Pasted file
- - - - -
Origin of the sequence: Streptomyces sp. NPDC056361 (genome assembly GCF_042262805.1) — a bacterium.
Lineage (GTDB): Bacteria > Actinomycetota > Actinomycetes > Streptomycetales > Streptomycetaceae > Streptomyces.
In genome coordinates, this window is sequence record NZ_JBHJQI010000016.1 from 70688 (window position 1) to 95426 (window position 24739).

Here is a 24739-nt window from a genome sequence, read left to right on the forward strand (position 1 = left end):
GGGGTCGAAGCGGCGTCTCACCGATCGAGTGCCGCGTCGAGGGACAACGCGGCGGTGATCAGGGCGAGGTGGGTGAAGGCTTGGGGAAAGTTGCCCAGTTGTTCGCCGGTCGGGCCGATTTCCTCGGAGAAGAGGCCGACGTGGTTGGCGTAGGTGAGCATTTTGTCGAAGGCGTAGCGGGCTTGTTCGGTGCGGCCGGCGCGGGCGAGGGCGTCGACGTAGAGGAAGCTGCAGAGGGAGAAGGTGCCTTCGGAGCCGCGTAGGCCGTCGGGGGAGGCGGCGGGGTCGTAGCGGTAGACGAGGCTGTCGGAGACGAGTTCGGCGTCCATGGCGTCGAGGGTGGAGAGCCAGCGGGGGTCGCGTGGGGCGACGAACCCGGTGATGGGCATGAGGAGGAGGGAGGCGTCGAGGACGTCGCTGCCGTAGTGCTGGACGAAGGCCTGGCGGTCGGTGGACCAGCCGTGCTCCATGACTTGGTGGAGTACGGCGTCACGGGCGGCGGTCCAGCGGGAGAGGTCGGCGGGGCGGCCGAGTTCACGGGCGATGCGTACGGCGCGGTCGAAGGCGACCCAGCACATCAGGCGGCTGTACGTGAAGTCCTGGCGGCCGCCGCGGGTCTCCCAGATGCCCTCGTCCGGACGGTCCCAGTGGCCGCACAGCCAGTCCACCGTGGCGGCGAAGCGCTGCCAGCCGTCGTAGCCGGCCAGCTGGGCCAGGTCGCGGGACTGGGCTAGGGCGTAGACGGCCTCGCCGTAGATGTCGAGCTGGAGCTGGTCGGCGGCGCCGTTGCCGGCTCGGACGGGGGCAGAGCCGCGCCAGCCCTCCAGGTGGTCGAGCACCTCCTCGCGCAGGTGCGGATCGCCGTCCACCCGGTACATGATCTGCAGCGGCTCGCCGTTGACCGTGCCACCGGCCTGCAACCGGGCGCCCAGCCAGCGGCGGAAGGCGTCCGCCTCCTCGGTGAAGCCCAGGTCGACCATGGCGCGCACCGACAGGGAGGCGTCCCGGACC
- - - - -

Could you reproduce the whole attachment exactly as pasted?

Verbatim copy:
Origin of the sequence: Streptomyces sp. NPDC056361 (genome assembly GCF_042262805.1) — a bacterium.
Lineage (GTDB): Bacteria > Actinomycetota > Actinomycetes > Streptomycetales > Streptomycetaceae > Streptomyces.
In genome coordinates, this window is sequence record NZ_JBHJQI010000016.1 from 70688 (window position 1) to 95426 (window position 24739).

Here is a 24739-nt window from a genome sequence, read left to right on the forward strand (position 1 = left end):
GGGGTCGAAGCGGCGTCTCACCGATCGAGTGCCGCGTCGAGGGACAACGCGGCGGTGATCAGGGCGAGGTGGGTGAAGGCTTGGGGAAAGTTGCCCAGTTGTTCGCCGGTCGGGCCGATTTCCTCGGAGAAGAGGCCGACGTGGTTGGCGTAGGTGAGCATTTTGTCGAAGGCGTAGCGGGCTTGTTCGGTGCGGCCGGCGCGGGCGAGGGCGTCGACGTAGAGGAAGCTGCAGAGGGAGAAGGTGCCTTCGGAGCCGCGTAGGCCGTCGGGGGAGGCGGCGGGGTCGTAGCGGTAGACGAGGCTGTCGGAGACGAGTTCGGCGTCCATGGCGTCGAGGGTGGAGAGCCAGCGGGGGTCGCGTGGGGCGACGAACCCGGTGATGGGCATGAGGAGGAGGGAGGCGTCGAGGACGTCGCTGCCGTAGTGCTGGACGAAGGCCTGGCGGTCGGTGGACCAGCCGTGCTCCATGACTTGGTGGAGTACGGCGTCACGGGCGGCGGTCCAGCGGGAGAGGTCGGCGGGGCGGCCGAGTTCACGGGCGATGCGTACGGCGCGGTCGAAGGCGACCCAGCACATCAGGCGGCTGTACGTGAAGTCCTGGCGGCCGCCGCGGGTCTCCCAGATGCCCTCGTCCGGACGGTCCCAGTGGCCGCACAGCCAGTCCACCGTGGCGGCGAAGCGCTGCCAGCCGTCGTAGCCGGCCAGCTGGGCCAGGTCGCGGGACTGGGCTAGGGCGTAGACGGCCTCGCCGTAGATGTCGAGCTGGAGCTGGTCGGCGGCGCCGTTGCCGGCTCGGACGGGGGCAGAGCCGCGCCAGCCCTCCAGGTGGTCGAGCACCTCCTCGCGCAGGTGCGGATCGCCGTCCACCCGGTACATGATCTGCAGCGGCTCGCCGTTGACCGTGCCACCGGCCTGCAACCGGGCGCCCAGCCAGCGGCGGAAGGCGTCCGCCTCCTCGGTGAAGCCCAGGTCGACCATGGCGCGCACCGACAGGGAGGCGTCCCGGACC